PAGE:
NIH Public Access Author Manuscript J Neurosurg. Author manuscript; available in PMC 2010 June 22.

Published in final edited form as: J Neurosurg. 2009 June ; 110(6): 1189–1197. doi:10.3171/2008.9.JNS08158.

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the arterial circulation, a phenomenon termed the “pulmonary first-pass effect,” which may limit the efficacy of this therapeutic approach. The data in this study contradict the findings of previous reports and highlight the potential shortcomings of acute, single-dose, intravenous MSC therapy for TBI.

Keywords adult stem cell; cellular therapy; in vivo tracking; mesenchymal stem cell; traumatic brain injury

CELL therapy has garnered significant interest as a treatment strategy for a wide range of diseases over the last decade. Heart disease, peripheral vascular disease, bone disease, cancer, hepatic disease, and neurological disease have all been the focus of promising cell therapy breakthroughs.7,15,23,24,34,40,48 Traumatic brain injury is one area in which positive preclinical evidence has led to the initiation of early clinical trials (www.clinicaltrials.gov).

Although cell therapy has been hailed as one of the next frontiers in modern medicine, there has been no universal agreement on many of the findings of early cell therapy work. Questions and concerns regarding many aspects of cell therapy, including transdifferentiation,6,8,33,39, 41,44 cell labeling,5 route of administration,37 preferred cell type, and immune privilege,1,26, 35 have been raised. Furthermore, publication bias may have skewed the expectations surrounding this treatment strategy.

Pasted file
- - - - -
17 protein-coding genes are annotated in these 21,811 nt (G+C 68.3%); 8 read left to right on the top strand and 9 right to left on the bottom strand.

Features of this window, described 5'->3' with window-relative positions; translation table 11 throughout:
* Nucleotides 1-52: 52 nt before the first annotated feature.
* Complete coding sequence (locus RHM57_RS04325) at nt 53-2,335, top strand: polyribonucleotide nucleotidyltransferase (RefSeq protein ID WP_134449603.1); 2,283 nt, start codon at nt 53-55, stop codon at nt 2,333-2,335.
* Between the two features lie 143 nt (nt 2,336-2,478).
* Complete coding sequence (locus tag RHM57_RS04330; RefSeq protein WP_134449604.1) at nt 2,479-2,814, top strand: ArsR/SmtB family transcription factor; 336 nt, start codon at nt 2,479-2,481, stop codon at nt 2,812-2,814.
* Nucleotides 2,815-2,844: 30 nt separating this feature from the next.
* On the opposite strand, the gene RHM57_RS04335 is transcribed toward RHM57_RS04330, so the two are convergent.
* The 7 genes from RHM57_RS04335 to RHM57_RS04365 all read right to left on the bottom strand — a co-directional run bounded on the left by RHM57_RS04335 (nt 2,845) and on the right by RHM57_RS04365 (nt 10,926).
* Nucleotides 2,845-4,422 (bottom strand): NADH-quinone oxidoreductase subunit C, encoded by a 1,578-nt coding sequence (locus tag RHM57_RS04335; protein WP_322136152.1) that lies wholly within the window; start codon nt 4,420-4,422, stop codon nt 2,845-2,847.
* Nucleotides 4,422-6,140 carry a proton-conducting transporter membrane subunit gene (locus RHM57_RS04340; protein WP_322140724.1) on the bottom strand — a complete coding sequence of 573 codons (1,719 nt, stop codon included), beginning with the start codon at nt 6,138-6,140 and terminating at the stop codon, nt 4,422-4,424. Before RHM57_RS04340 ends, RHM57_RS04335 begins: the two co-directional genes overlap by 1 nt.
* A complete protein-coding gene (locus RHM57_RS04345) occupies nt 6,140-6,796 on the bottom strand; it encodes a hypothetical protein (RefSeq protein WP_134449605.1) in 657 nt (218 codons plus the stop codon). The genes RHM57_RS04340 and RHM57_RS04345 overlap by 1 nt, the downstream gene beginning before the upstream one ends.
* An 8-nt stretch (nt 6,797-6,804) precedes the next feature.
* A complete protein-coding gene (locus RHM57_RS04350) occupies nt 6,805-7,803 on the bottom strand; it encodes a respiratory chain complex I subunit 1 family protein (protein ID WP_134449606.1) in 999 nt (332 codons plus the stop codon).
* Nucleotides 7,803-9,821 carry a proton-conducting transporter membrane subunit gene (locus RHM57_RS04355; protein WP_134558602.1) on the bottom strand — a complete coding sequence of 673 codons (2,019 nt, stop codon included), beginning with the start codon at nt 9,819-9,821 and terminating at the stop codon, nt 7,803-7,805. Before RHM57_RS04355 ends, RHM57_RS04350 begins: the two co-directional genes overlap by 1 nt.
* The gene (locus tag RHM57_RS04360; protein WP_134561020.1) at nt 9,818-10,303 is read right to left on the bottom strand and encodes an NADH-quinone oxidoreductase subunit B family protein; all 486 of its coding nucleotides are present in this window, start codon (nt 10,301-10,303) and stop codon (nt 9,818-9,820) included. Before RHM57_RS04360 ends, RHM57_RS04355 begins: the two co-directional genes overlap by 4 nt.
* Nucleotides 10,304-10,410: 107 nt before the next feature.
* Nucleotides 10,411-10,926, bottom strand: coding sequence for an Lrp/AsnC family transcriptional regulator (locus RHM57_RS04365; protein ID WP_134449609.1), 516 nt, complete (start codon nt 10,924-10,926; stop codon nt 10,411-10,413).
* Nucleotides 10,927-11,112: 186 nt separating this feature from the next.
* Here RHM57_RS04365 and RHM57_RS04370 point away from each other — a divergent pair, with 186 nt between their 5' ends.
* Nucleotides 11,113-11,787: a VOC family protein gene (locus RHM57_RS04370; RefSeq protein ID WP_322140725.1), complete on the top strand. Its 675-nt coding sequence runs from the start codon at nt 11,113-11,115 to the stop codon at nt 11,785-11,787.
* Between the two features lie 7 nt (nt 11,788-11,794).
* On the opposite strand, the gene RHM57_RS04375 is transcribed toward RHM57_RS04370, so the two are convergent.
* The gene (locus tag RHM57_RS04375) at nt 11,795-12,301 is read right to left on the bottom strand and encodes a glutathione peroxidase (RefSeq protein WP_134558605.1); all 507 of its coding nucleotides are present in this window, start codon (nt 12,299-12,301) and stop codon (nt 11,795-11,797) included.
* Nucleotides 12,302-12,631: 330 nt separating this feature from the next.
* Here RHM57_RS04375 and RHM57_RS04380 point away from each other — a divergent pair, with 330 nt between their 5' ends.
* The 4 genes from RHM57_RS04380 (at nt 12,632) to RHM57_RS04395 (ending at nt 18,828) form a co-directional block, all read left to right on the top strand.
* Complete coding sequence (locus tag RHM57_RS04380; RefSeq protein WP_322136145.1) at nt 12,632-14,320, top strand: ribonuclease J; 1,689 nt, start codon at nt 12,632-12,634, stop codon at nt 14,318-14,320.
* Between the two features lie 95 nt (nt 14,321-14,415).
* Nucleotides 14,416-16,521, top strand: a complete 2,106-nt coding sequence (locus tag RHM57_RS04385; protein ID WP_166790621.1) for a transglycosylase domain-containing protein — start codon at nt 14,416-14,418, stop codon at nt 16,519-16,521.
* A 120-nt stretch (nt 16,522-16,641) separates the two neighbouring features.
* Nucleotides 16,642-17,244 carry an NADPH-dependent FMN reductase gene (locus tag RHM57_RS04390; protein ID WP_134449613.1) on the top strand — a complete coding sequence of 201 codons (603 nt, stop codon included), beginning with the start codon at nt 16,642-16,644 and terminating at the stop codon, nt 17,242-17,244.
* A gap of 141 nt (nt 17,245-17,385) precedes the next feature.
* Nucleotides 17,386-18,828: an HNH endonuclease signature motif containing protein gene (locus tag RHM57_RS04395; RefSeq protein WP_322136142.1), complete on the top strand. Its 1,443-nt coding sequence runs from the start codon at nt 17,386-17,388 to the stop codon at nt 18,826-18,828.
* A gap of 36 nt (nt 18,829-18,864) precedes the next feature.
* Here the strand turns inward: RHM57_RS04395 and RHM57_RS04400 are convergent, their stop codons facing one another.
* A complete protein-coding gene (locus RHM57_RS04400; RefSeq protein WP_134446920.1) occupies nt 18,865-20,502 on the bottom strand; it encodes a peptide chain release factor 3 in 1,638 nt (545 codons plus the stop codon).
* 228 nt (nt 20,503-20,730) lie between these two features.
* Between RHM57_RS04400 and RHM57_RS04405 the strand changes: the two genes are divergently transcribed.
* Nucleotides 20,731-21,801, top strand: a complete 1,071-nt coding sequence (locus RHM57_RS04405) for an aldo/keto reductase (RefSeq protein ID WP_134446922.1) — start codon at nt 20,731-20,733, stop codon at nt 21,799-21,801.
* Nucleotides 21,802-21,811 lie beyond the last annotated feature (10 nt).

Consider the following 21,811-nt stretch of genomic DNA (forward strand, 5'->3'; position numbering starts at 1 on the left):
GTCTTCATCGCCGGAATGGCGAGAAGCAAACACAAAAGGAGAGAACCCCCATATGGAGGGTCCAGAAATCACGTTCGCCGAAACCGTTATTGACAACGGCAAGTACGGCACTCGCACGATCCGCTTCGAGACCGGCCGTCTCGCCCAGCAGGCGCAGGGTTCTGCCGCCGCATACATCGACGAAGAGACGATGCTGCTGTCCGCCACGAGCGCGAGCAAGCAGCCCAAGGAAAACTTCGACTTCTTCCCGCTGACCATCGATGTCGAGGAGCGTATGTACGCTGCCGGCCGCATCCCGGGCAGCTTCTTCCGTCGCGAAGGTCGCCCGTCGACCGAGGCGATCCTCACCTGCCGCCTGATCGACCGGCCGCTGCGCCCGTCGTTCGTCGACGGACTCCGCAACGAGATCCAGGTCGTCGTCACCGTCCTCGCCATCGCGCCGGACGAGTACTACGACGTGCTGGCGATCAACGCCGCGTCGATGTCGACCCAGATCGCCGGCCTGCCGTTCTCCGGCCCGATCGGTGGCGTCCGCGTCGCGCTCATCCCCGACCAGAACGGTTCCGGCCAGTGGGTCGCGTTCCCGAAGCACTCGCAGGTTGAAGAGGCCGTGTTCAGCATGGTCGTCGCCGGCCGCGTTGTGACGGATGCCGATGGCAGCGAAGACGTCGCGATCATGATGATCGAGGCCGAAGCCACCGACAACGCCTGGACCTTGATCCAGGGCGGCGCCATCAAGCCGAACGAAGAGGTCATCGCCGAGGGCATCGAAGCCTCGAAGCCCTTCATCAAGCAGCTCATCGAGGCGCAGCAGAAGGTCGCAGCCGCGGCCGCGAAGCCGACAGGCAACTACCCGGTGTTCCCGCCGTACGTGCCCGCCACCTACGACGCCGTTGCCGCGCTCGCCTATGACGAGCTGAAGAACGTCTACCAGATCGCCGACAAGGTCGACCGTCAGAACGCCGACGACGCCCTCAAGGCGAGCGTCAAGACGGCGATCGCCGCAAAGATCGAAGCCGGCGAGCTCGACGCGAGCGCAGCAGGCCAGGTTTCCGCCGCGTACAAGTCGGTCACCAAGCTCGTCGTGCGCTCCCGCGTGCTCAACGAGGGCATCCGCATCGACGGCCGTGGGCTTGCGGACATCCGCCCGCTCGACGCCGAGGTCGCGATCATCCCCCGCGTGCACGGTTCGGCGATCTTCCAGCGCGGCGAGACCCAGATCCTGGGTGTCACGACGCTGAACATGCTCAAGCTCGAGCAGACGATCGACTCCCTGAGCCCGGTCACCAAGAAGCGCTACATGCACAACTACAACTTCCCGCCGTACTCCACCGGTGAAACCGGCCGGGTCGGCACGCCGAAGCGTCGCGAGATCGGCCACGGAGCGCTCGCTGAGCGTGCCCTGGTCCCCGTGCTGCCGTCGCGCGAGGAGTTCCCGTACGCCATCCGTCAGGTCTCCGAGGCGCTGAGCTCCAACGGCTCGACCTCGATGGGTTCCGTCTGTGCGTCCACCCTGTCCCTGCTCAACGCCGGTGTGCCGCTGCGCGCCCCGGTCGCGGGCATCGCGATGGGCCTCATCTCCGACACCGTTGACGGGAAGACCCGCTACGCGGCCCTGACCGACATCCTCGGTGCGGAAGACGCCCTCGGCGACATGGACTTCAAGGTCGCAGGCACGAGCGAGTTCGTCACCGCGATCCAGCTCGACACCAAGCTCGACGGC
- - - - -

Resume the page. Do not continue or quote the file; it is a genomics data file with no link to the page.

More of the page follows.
Intravenous infusion has been used as the means of cell delivery in a large number of preclinical studies16,19,27,32,43 as well as some early clinical trials.14,17,21 Intravenous delivery has been asserted to be advantageous because of its broad distribution, ability to handle a large-volume infusion, and ease of access.32 Nonetheless, questions have been raised regarding its ability to transport a critical number of cells to the area of injury.28,37,42 Previous work has shown that cell infusion via the intravenous route allows a significant number of cells to reach the traumatically injured brain and to modulate significant functional recovery.25,27,30,32

We report on intravenously infused rat MSCs as therapy for TBI. We hypothesized that intravenously administered rat MSCs could reach the traumatically injured rat brain in critical numbers and improve the recovery of motor and cognitive function. We used well- characterized rat MSCs, non–BrdU-based cell labeling, and a CCI injury model. Behavioral outcomes were evaluated with well-validated measures of motor (rotarod, NSS, balance beam, and foot fault) and cognitive (Morris water maze, learning paradigm) function.